As I indicated yesterday, Friday's run on the Smithville Lake MTB trails was more like a play date in the woods than an all-out run. My post-run grin
My plan was to run the whole trail system and just groove out in the woods. Though my favorite wicked little voice in my head said, "You could run it TWICE, you know, you have all day," it quickly became apparent that it wasn't going to be the kind of day where I'd bust myself for distance.
It was going to be the kind of day to lose myself in the woods.
I stepped onto the trail at 10:30 and promptly flushed a female American Redstart where she was grubbing beside the trail. How my foot almost came down on a bird I'll never know. She flew up and beat her wings against my moving leg. I could feel her breast on my calf, her fluttering wing wrapping around. She flew away, yellow tail bars flashing.
I ran the rocky Lakeside Speedway and the calmer Posson Trot and stopped to stretch and check my pace. 11:30ish. Fair enough. For the rest of the morning, when I was running, that's about how fast I was going. Between 11 and 12 minutes, except for some fast, smooth downhills.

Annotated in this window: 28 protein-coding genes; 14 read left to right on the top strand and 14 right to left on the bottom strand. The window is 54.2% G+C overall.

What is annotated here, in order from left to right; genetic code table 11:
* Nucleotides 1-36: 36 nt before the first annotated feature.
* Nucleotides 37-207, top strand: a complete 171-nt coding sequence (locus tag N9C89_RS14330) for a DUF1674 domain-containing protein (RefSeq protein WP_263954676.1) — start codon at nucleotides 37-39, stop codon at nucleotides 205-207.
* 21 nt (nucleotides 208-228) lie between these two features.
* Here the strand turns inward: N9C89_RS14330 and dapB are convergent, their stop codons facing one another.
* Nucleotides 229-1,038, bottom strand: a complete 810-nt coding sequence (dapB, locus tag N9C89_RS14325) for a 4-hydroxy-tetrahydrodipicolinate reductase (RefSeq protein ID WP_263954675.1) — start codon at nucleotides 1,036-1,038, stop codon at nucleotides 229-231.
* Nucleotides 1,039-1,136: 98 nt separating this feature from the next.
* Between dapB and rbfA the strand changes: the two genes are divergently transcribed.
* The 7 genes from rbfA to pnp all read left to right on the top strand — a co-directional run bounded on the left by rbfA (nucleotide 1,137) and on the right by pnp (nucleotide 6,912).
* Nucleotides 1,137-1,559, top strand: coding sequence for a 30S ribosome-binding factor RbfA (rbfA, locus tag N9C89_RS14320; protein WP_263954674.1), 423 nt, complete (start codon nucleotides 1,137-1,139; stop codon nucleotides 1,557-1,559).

The trails at Smithville — oh my god, FUN. Astounding variety. I have a huge fangirl crush on ERTA now for their trail genius. The easy trails are supereasy; the difficult trails feature long low-to-medium-difficulty stretches and short, notable, high-difficulty sections. The system weaves around the backbone of a paved trail, so it's easy to enter the singletrack at a number of points. Throughout the trails, you can expect sharp down and ups at the creeks. For runners, something to watch for are the bits of very narrow singletrack that will force you to put one foot almost directly in front of the other. The trails rated "most difficult" are, yeah, difficult. You don't want to take a bad bounce in the direction of the lake. I tried to get some good pics of one down-and-up on Pulpit but it was too steep to allow an adequate phone camera angle. So here's one of the view instead.